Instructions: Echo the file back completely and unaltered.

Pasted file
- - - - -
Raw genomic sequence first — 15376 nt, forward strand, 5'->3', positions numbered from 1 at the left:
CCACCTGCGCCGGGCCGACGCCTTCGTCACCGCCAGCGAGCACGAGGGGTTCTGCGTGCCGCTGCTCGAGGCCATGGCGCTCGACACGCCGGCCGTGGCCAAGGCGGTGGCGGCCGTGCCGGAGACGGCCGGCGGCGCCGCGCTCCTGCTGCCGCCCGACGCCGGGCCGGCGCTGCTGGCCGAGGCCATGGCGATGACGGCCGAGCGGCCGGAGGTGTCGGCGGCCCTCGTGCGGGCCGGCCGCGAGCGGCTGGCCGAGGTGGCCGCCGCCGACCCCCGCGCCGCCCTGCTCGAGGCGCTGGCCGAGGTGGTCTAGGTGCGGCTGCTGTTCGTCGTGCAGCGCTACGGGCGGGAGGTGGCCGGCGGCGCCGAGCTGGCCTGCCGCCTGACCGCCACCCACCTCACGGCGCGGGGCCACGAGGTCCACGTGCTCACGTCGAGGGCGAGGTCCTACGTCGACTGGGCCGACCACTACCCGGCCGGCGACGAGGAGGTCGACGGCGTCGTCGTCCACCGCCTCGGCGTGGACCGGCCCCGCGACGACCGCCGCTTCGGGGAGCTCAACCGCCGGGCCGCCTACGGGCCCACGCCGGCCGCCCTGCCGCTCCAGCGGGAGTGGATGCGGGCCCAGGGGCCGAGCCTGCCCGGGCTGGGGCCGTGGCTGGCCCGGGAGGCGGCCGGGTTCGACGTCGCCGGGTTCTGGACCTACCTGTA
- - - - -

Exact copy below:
Raw genomic sequence first — 15376 nt, forward strand, 5'->3', positions numbered from 1 at the left:
CCACCTGCGCCGGGCCGACGCCTTCGTCACCGCCAGCGAGCACGAGGGGTTCTGCGTGCCGCTGCTCGAGGCCATGGCGCTCGACACGCCGGCCGTGGCCAAGGCGGTGGCGGCCGTGCCGGAGACGGCCGGCGGCGCCGCGCTCCTGCTGCCGCCCGACGCCGGGCCGGCGCTGCTGGCCGAGGCCATGGCGATGACGGCCGAGCGGCCGGAGGTGTCGGCGGCCCTCGTGCGGGCCGGCCGCGAGCGGCTGGCCGAGGTGGCCGCCGCCGACCCCCGCGCCGCCCTGCTCGAGGCGCTGGCCGAGGTGGTCTAGGTGCGGCTGCTGTTCGTCGTGCAGCGCTACGGGCGGGAGGTGGCCGGCGGCGCCGAGCTGGCCTGCCGCCTGACCGCCACCCACCTCACGGCGCGGGGCCACGAGGTCCACGTGCTCACGTCGAGGGCGAGGTCCTACGTCGACTGGGCCGACCACTACCCGGCCGGCGACGAGGAGGTCGACGGCGTCGTCGTCCACCGCCTCGGCGTGGACCGGCCCCGCGACGACCGCCGCTTCGGGGAGCTCAACCGCCGGGCCGCCTACGGGCCCACGCCGGCCGCCCTGCCGCTCCAGCGGGAGTGGATGCGGGCCCAGGGGCCGAGCCTGCCCGGGCTGGGGCCGTGGCTGGCCCGGGAGGCGGCCGGGTTCGACGTCGCCGGGTTCTGGACCTACCTGTA